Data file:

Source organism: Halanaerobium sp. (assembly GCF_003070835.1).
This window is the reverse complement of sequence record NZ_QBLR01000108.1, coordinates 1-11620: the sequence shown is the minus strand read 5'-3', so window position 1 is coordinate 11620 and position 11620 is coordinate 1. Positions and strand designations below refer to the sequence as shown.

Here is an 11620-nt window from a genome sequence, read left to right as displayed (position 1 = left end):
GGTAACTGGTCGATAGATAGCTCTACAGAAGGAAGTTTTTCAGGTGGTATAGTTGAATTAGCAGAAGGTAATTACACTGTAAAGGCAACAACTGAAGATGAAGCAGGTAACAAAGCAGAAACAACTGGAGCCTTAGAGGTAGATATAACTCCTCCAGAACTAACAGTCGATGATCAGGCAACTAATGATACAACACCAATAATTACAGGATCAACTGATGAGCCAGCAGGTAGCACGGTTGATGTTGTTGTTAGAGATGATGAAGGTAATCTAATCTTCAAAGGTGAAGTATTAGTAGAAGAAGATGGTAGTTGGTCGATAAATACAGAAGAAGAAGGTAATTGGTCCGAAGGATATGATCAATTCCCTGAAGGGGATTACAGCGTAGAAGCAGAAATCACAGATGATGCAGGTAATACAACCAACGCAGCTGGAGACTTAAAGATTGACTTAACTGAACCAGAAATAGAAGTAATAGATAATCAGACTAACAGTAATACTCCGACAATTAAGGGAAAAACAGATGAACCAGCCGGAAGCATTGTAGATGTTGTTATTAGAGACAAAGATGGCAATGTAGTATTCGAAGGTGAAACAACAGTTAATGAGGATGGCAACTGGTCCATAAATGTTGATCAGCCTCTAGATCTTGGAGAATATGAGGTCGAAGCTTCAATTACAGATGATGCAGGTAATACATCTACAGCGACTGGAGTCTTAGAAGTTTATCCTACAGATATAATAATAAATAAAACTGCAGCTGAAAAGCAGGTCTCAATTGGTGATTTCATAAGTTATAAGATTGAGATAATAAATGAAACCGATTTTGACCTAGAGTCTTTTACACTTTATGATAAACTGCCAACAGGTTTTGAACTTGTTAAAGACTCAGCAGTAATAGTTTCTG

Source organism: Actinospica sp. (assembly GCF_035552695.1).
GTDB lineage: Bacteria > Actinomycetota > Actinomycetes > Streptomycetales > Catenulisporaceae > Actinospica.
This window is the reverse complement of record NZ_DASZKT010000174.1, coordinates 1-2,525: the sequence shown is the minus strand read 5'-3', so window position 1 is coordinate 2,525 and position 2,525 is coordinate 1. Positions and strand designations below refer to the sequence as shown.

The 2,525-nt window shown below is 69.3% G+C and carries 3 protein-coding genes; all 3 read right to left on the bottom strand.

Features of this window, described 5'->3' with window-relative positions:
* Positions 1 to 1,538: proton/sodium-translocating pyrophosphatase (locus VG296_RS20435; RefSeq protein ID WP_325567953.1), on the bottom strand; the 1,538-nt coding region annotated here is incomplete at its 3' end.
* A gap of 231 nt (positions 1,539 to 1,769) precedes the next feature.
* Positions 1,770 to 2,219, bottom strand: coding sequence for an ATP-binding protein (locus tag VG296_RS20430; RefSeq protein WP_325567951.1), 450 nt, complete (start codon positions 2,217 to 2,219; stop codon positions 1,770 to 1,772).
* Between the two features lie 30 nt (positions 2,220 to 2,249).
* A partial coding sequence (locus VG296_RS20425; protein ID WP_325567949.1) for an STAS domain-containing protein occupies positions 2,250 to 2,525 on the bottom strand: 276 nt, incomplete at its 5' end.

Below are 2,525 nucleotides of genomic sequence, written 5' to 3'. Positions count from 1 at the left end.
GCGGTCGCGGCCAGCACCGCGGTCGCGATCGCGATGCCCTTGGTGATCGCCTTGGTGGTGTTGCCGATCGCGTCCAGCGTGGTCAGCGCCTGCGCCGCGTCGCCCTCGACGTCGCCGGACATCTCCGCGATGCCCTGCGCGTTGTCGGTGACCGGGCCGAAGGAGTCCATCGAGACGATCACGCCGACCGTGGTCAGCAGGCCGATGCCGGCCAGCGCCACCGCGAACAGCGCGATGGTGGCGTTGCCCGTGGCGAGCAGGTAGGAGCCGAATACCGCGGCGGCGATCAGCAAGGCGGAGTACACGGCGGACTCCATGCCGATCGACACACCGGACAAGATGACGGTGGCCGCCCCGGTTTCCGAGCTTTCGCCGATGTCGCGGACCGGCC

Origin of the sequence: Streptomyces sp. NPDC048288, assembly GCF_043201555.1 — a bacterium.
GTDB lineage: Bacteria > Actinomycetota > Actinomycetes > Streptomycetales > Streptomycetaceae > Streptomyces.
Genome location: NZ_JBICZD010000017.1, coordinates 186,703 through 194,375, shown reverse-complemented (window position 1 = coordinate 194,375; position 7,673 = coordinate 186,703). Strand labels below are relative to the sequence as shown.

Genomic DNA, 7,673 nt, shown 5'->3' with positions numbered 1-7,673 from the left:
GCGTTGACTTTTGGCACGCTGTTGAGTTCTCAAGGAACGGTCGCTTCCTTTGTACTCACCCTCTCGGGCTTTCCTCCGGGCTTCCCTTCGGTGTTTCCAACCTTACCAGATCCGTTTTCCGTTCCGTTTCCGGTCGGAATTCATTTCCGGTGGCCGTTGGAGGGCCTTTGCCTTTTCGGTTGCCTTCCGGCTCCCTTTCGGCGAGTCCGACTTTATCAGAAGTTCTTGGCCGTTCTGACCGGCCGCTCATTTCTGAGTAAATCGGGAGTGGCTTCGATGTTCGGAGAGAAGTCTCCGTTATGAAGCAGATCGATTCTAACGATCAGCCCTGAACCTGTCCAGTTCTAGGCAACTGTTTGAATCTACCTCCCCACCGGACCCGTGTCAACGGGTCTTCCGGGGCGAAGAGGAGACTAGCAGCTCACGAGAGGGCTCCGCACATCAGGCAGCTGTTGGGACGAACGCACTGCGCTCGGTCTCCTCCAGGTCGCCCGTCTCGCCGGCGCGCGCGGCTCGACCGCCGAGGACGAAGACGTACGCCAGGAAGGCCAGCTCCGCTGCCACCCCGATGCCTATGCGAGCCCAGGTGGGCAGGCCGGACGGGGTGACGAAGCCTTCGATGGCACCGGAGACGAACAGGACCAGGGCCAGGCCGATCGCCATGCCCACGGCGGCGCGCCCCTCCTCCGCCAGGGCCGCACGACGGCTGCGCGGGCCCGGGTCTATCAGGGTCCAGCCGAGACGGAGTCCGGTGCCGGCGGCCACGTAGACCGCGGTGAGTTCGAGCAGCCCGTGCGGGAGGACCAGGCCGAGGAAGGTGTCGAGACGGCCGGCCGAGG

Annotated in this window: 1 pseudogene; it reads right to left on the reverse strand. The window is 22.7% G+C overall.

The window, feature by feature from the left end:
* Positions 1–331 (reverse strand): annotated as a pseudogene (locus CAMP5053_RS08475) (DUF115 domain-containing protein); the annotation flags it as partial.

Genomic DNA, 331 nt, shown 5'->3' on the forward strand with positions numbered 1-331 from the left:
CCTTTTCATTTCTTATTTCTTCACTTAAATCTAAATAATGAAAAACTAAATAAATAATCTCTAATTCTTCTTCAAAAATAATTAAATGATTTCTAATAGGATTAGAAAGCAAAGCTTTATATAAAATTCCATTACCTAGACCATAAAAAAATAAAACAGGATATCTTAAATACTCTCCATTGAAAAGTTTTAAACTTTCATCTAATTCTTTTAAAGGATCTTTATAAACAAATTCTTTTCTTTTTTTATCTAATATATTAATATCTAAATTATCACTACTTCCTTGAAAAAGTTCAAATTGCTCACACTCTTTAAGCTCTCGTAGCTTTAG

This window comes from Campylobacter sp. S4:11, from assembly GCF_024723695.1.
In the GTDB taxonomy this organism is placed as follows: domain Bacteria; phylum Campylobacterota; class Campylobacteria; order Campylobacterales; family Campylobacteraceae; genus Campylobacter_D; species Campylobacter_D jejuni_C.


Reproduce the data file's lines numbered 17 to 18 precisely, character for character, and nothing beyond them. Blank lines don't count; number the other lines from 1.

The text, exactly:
Origin of the sequence: Streptomyces sp. NPDC048288, assembly GCF_043201555.1 — a bacterium.
GTDB lineage: Bacteria > Actinomycetota > Actinomycetes > Streptomycetales > Streptomycetaceae > Streptomyces.